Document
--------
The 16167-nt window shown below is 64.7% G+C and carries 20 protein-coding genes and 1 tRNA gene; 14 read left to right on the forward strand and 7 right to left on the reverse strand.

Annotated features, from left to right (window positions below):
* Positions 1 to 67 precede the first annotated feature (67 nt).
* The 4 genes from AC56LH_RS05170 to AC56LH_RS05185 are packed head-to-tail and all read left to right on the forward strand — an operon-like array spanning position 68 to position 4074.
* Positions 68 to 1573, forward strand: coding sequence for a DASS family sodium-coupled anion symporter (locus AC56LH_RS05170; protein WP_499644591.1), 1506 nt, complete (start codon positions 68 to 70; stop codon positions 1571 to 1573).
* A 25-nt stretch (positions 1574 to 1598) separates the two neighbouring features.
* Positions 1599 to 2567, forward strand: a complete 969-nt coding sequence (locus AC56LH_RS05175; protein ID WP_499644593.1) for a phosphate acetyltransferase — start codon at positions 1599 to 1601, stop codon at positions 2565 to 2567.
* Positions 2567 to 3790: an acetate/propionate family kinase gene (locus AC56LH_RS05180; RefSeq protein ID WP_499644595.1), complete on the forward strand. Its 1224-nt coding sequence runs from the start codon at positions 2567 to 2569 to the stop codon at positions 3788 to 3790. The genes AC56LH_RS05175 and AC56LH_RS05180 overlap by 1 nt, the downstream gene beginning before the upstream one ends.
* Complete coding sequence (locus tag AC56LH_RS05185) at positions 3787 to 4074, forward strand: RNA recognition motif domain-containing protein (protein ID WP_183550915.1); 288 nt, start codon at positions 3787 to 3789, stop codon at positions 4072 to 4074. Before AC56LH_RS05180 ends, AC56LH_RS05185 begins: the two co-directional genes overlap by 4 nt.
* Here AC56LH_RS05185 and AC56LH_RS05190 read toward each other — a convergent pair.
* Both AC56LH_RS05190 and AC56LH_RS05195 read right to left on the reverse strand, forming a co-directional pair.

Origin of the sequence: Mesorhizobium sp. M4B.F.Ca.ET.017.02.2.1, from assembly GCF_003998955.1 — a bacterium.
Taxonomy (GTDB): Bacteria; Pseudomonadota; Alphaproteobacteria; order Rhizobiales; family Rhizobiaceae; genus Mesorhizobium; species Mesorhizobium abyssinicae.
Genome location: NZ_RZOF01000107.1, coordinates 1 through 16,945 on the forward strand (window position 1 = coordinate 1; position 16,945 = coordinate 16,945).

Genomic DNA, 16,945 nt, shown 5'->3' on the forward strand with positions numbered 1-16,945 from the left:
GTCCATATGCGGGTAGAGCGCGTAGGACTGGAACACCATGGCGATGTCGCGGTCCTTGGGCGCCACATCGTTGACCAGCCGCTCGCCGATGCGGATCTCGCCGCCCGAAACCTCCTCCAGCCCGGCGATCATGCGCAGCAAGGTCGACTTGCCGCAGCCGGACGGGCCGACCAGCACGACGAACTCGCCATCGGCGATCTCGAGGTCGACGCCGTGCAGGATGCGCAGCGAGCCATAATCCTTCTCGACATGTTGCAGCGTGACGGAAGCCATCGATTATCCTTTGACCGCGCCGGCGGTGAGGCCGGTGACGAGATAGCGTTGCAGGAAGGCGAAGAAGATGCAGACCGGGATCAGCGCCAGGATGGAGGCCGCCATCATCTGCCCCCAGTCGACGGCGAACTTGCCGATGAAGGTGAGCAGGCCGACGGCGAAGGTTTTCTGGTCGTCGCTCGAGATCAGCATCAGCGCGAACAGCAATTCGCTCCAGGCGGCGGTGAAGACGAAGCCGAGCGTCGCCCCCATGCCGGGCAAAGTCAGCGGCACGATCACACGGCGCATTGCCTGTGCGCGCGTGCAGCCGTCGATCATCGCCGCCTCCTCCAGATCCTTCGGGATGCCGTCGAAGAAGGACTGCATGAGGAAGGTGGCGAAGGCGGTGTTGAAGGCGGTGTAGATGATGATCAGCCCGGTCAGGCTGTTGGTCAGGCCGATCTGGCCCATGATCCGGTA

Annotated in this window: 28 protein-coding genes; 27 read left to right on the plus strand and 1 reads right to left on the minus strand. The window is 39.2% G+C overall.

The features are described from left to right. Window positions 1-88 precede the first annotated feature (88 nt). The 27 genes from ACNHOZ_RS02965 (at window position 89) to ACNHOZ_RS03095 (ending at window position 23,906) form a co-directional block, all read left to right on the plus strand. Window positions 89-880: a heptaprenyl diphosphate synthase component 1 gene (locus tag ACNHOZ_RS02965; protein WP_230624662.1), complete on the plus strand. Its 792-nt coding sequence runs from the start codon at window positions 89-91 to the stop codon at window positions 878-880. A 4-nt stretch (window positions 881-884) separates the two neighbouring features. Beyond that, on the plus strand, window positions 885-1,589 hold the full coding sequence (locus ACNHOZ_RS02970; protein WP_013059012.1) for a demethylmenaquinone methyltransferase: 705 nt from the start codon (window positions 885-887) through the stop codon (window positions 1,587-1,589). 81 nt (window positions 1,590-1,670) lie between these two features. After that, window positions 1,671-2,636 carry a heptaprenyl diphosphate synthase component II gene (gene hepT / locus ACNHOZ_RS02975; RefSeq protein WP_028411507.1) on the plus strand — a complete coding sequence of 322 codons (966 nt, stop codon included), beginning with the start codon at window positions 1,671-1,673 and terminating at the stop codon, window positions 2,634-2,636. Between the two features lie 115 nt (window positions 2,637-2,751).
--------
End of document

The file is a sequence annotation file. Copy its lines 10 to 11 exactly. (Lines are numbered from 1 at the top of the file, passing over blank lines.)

* Here AC56LH_RS05185 and AC56LH_RS05190 read toward each other — a convergent pair.
* Both AC56LH_RS05190 and AC56LH_RS05195 read right to left on the reverse strand, forming a co-directional pair.